Russia’s ambassador to the UN, Vitaly Churkin, told reporters that the resolution’s goal was to fight terrorism, pure and simple.
But Russia may have also been motivated to put forward the resolution in reaction to a November 2014 report by a Security Council sanctions committee that pinpointed how more enhanced sanctions could curb ISIS and Al Nusra income.
The resolution is legally binding under Chapter 7 of the UN Charter, obligating member states to abide by its requirements, but like the previous resolution meant to end the flow of funds to the extremists, this is no guarantee that all member states will follow the law. Notably, this resolution threatens sanctions but does not impose new ones. That matter will be dealt with in a separate resolution being circulated by Britain.
The resolution also homes in on another revenue generator for the extremists: the lucrative business of trafficking in local cultural artifacts. By emphasizing the legal obligation of member states to stop the trade in Syrian cultural relics pilfered from the country since March 15, 2011, and referring to previous resolutions banning the sale of illegal antiquities from Iraq since August 1990, the council drew attention to this continuing activity. It called on Unesco, Interpol and other international groups to help ensure that looted artifacts were returned to their homelands.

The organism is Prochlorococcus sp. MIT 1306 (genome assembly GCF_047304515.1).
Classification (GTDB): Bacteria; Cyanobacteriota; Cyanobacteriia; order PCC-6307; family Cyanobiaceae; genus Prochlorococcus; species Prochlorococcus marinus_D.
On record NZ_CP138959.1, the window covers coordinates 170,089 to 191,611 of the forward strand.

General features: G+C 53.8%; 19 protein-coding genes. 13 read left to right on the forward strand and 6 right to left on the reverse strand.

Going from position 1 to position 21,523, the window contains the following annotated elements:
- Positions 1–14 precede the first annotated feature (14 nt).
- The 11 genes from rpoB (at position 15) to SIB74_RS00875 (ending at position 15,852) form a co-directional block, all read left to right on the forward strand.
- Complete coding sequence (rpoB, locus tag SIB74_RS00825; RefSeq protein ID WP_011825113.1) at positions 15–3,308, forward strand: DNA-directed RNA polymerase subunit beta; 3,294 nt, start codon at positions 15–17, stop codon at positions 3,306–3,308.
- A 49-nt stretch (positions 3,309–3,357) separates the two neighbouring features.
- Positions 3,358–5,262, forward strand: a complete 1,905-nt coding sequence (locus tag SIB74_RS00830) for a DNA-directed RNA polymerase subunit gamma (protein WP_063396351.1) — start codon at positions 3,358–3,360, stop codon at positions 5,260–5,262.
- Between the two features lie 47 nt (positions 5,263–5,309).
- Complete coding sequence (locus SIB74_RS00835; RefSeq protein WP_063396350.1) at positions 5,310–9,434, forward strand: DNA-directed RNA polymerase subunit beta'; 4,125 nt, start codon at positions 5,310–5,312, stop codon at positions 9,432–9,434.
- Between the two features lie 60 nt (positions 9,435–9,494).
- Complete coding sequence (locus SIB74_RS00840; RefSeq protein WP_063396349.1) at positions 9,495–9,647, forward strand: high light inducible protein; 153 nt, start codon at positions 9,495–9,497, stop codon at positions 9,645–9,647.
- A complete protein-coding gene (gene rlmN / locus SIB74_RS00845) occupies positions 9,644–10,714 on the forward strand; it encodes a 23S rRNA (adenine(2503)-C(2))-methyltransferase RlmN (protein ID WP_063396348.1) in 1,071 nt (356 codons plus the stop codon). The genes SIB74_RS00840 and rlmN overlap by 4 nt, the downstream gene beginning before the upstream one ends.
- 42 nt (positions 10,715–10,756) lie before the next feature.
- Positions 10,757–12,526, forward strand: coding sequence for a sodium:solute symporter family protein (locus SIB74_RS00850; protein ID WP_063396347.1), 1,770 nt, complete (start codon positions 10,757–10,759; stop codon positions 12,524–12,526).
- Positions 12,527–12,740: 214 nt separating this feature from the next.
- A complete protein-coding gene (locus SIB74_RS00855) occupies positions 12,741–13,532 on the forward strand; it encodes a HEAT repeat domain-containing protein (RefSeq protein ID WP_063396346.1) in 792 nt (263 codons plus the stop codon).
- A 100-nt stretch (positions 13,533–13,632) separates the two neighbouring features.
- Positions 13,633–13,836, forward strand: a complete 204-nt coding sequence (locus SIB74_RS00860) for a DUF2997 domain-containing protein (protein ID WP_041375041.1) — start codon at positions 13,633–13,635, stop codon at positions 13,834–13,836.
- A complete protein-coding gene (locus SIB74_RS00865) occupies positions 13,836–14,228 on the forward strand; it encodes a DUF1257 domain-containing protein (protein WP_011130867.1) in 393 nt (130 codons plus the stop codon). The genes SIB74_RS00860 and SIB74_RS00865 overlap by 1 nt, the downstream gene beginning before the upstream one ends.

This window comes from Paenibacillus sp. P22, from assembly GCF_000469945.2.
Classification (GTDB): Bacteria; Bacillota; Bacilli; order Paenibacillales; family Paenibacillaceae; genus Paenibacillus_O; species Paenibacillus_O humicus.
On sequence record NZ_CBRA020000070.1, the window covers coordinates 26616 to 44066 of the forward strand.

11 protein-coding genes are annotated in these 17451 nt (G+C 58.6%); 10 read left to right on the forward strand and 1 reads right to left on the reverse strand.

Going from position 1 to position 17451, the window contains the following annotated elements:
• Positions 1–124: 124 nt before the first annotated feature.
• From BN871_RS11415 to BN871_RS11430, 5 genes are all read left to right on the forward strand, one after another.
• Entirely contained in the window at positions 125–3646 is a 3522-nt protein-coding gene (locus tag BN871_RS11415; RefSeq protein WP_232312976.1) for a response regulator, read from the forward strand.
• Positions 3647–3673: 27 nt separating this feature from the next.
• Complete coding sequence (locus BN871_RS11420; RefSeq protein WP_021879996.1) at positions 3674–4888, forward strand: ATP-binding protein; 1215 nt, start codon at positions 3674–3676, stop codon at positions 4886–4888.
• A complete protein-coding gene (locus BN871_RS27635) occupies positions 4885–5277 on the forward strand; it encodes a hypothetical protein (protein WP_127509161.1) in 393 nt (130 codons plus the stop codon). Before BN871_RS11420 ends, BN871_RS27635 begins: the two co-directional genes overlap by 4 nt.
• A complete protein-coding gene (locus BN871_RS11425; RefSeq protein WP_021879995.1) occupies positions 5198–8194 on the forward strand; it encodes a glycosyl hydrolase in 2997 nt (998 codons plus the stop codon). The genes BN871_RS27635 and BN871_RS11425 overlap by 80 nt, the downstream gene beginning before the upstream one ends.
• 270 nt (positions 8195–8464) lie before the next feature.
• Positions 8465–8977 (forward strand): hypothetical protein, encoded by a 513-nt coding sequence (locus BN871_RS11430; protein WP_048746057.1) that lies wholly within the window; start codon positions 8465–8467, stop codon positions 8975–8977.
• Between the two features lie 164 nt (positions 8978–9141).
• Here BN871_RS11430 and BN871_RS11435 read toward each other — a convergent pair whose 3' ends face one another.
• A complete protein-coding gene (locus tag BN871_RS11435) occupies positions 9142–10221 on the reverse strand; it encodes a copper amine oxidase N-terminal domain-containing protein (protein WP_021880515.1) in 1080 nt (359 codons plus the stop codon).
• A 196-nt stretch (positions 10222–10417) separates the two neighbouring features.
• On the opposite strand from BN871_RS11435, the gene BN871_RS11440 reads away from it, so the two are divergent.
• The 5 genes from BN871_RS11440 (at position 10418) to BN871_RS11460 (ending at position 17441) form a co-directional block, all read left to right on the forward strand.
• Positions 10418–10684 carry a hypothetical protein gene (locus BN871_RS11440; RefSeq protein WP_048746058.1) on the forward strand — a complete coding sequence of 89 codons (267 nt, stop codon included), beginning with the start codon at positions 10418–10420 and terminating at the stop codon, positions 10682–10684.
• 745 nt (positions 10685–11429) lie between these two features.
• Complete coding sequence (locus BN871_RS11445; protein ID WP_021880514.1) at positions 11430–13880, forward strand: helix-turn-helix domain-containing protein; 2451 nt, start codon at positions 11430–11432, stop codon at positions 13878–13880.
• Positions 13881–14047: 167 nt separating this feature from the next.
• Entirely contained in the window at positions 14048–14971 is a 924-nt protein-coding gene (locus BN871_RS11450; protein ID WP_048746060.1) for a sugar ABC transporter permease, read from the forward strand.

Jordan introduced an element in the resolution concerning abductions of women and children committed by the extremist groups. Iraq’s ambassador, Mohamed Ali Alhakim, said after the council’s vote that the sale of Yazidi women and girls by ISIS in its open markets is common, but that the females do not fetch as much money as illegal antiquities. He cited a figure of “as much as $200” being paid for a woman or a girl, calling the practice a “wound” for Iraq.
We welcome your comments on this article. What are your thoughts?
Dulcie Leimbach is a co-founder of PassBlue. For PassBlue and other publications, she has reported from New York and overseas from West Africa (Burkina Faso and Mali) and from Europe (Scotland, Sicily, Vienna, Budapest, Kyiv, Armenia, Iceland and The Hague). She has provided commentary on the UN for BBC World Radio, ARD German TV and Radio, NHK’s English channel, Background Briefing with Ian Masters/KPFK Radio in Los Angeles and the Foreign Press Association.
Previously, she was an editor for the Coalition for the UN Convention Against Corruption; from 2008 to 2011, she was the publications director of the United Nations Association of the USA. Before UNA, Leimbach was an editor at The New York Times for more than 20 years, editing and writing for most sections of the paper, including the Magazine, Book Review and Op-Ed. She began her reporting career in small-town papers in San Diego, Calif., and near Boulder, Colo., graduating to the Rocky Mountain News in Denver and then working in New York at The Times. Leimbach has been a fellow at the CUNY Graduate Center’s Ralph Bunche Institute for International Studies as well as at Yaddo, the artists’ colony in Saratoga Springs, N.Y.; taught news reporting at Hofstra University; and guest-lectured at the Columbia University Graduate School of Journalism and the CUNY Journalism School. She graduated from the University of Colorado and has an M.F.A. in writing from Warren Wilson College in North Carolina. She lives in Brooklyn, N.Y.